Codes and Standards Enhancement (CASE) Initiative2019 California Building Energy Efficiency StandardsNonresidential Ventilation & Indoor AirQuality (IAQ) – Final ReportMeasure Number: 2019-NR-ASHRAE62.1-FNonresidential MechanicalRevised December 2017This report was prepared by the California Statewide Codes and Standards Enhancement (CASE) Program that is funded, in part, by Californiautility customers under the auspices of the California Public Utilities Commission.Copyright 2017 Pacific Gas and Electric Company, Southern California Edison, Southern California Gas Company, San Diego Gas & ElectricCompany, Los Angeles Department of Water and Power, and Sacramento Municipal Utility District.All rights reserved, except that this document may be used, copied, and distributed without modification.Neither Pacific Gas and Electric Company, Southern California Edison, Southern California Gas Company, San Diego Gas & Electric Company,Los Angeles Department of Water and Power, Sacramento Municipal Utility District, or any of its employees makes any warranty, express ofimplied; or assumes any legal liability or responsibility for the accuracy, completeness or usefulness of any data, information, method, product,policy or process disclosed in this document; or represents that its use will not infringe any privately owned rights including, but not limited to,patents, trademarks or copyrights.
Document InformationCategory:Codes and StandardsKeywords:Statewide Codes and Standards Enhancement (CASE) Initiative,Statewide Utility Codes and Standards Team, 2019 Title 24 Part 6,efficiency, ventilation, indoor air quality, filters, natural ventilation,mechanical ventilation, exhaust ventilation, outdoor air treatmentAuthors:Ryan Sit and Anna Brannon (Integral Group)Marshall Hunt (PG&E)Project Management:California Utilities Statewide Codes and Standards Team: Pacific Gasand Electric Company, Southern California Edison, SoCalGas , SanDiego Gas & Electric Company, Los Angeles Department of Water andPower, and Sacramento Municipal Utility District2019 Title 24, Part 6 CASE Report – 2019-NR-ASHRAE62.1-F Revised December 2017Page i
Table of ContentsExecutive Summary.v1. Introduction .12. Measure Description .184.108.40.206.42.5Measure Overview . 2Measure History . 3Summary of Proposed Changes to Code Documents . 5Regulatory Context . 6Compliance and Enforcement. 73. Market Analysis .220.127.116.11.4Market Structure . 8Technical Feasibility, Market Availability and Current Practices . 9Market Impacts and Economic Assessments . 16Economic Impacts . 174. Energy Savings.18.104.22.168Key Assumptions for Energy Savings Analysis . 19Energy Savings Methodology. 20Per-Unit Energy Impacts Results. 255. Lifecycle Cost and Cost-Effectiveness .222.214.171.124.45.55.6Overview . 29Energy Cost Savings Methodology . 29Energy Cost Savings Results . 29Lifetime Incremental Maintenance Costs . 33Lifecycle Cost-Effectiveness . 33Health and Productivity Cost Impacts . 336. First-Year Statewide Impacts .3126.96.36.199.46.5Overview . 35Statewide Energy Savings and Lifecycle Energy Cost Savings . 35Statewide Water Use Impacts . 43Statewide Material Impacts . 43Other Non-Energy Impacts . 437. Proposed Revisions to Code Language .4188.8.131.52.47.57.6Title 24 Standards, Part 6. 43California Green Building Standards Code, Part 11 . 57Reference Appendices . 58Nonresidential ACM Reference Manual . 58Compliance Manuals . 58Compliance Documents . 588. Bibliography.58: Statewide Savings Methodology .622019 Title 24, Part 6 CASE Report – 2019-NR-ASHRAE62.1-F Revised December 2017Page ii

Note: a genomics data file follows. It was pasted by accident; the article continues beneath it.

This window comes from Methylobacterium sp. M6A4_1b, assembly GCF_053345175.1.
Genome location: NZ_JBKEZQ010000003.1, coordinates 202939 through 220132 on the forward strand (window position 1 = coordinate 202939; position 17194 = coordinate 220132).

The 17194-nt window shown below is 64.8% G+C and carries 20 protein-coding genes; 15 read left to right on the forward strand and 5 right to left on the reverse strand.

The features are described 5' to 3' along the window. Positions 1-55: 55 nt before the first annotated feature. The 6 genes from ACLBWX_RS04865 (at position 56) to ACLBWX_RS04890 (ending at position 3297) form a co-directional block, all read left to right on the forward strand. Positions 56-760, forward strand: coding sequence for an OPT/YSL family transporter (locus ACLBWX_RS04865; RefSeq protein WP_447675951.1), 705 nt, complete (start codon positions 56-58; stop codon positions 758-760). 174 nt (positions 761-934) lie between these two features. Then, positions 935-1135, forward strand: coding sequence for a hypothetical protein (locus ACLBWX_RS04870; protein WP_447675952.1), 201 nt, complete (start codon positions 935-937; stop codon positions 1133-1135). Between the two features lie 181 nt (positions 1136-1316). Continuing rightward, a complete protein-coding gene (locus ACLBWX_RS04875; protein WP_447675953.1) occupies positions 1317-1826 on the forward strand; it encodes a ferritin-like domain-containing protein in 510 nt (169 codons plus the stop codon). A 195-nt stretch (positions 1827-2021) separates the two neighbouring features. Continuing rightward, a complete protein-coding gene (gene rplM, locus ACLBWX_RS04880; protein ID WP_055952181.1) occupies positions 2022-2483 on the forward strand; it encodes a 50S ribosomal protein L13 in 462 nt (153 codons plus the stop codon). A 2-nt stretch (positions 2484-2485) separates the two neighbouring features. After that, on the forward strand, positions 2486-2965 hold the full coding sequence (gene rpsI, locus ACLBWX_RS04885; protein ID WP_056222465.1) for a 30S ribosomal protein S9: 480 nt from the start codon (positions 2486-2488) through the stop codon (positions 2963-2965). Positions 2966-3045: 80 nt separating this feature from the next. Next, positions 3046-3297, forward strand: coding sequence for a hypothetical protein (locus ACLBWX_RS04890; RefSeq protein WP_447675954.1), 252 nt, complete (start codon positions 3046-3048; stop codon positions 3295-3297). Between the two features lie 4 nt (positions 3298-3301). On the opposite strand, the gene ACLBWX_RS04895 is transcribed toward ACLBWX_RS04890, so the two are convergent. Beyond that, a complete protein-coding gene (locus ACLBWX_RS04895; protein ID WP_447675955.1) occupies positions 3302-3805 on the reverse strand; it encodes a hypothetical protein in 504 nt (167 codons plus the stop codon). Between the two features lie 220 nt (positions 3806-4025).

: Discussion of Impacts of Compliance Process on Market Actors .71: Background on the Development of ASHRAE 62.1 Ventilation rates andVentilation Rate Procedure .76: Feedback Survey for California Ventilation Rate Calculations .82: Space Type Breakdown for Different Building Types .84: Comparison of Space Ventilation Rates and CO2 Concentrations.86: Small School Lifecycle Costs for Outdoor Air Treatment of PM-2.5 .93List of TablesTable 1: Scope of Code Change Proposal . viTable 2: Estimated Statewide First-Yeara Energy and Water Savings. viiTable 3: Existing Title 24, Part 6 Table 120.1-A Minimum Ventilation Rates . 6Table 4: MERV filtration efficiency . 13Table 5: LBNL Pilot Study Test Results . 15Table 6: Industries Receiving Energy Efficiency Related Investment, by North American IndustryClassification System (NAICS) Code. 18Table 7: Prototype Buildings Used for Energy, Demand, Cost, and Environmental Impacts Analysis . 20Table 8: Weighted Average Minimum Ventilation Rates for Different Building Types. 21Table 9: Spaces Within Small School Prototype Where Natural Ventilation Is Allowed . 23Table 10: Example Filtration Incremental Fan Electrical Demand due to Filters . 24Table 11: First-Year Energy Impacts per Prototype Building . 25Table 12: Small School Spaces That Allow Natural Ventilation. 29Table 13: TDV Energy Cost Savings over 15-Year Period of Analysis – Per Prototype Building . 30Table 14: Matching of Building Type From Construction Forecast to Prototype Building Model for perunit savings . 36Table 15: Statewide Energy and Energy Cost Impacts for Prototype Models – New Construction. 36Table 16: Statewide Energy and Energy Cost Impacts for Prototype Models – Alterations & Additions . 40Table 17: Estimated New Nonresidential Construction Impacted by Proposed Code Change in 2020, byClimate Zone and Building Type (Million ft2) . 64Table 18: Estimated Existing Nonresidential Floor Space Impacted by Proposed Code Change in 2020(Alterations), by Climate Zone and Building Type (Million ft2) . 65Table 19 Translation from Forecast Climate Zone (FCZ) to Building Standards Climate Zone (BSCZ) . 66Table 20: Description of Building Types and Sub-types (Prototypes) in Statewide Construction Forecast. 67Table 21: Converting from Forecast Climate Zone (FCZ) to Building Standards Climate Zone (BSCZ) –Example Calculation. 682019 Title 24, Part 6 CASE Report – 2019-NR-ASHRAE62.1-F Revised December 2017Page iii